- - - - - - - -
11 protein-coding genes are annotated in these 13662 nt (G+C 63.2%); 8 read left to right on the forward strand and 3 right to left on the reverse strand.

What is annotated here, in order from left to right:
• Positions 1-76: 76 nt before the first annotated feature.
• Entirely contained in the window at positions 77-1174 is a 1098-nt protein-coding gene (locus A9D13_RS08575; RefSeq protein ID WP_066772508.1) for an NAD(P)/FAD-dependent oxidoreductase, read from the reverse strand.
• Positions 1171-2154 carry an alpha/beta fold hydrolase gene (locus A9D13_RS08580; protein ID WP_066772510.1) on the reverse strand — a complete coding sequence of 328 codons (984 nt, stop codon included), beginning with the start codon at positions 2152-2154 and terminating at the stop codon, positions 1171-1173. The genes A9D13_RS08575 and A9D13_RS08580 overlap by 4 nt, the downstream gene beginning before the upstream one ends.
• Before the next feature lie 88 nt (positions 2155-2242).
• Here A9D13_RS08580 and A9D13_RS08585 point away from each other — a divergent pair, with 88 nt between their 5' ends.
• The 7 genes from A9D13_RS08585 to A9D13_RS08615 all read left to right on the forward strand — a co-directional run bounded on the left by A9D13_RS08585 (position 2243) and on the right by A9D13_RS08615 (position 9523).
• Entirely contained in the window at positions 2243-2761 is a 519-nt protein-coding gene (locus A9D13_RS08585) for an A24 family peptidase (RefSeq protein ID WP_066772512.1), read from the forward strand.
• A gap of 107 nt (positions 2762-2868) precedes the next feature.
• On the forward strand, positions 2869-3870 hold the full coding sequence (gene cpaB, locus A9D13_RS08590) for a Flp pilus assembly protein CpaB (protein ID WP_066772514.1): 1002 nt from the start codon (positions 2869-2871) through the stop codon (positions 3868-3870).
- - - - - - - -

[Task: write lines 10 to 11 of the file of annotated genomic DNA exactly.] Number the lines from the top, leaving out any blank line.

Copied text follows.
• A gap of 107 nt (positions 2762-2868) precedes the next feature.
• On the forward strand, positions 2869-3870 hold the full coding sequence (gene cpaB, locus A9D13_RS08590) for a Flp pilus assembly protein CpaB (protein ID WP_066772514.1): 1002 nt from the start codon (positions 2869-2871) through the stop codon (positions 3868-3870).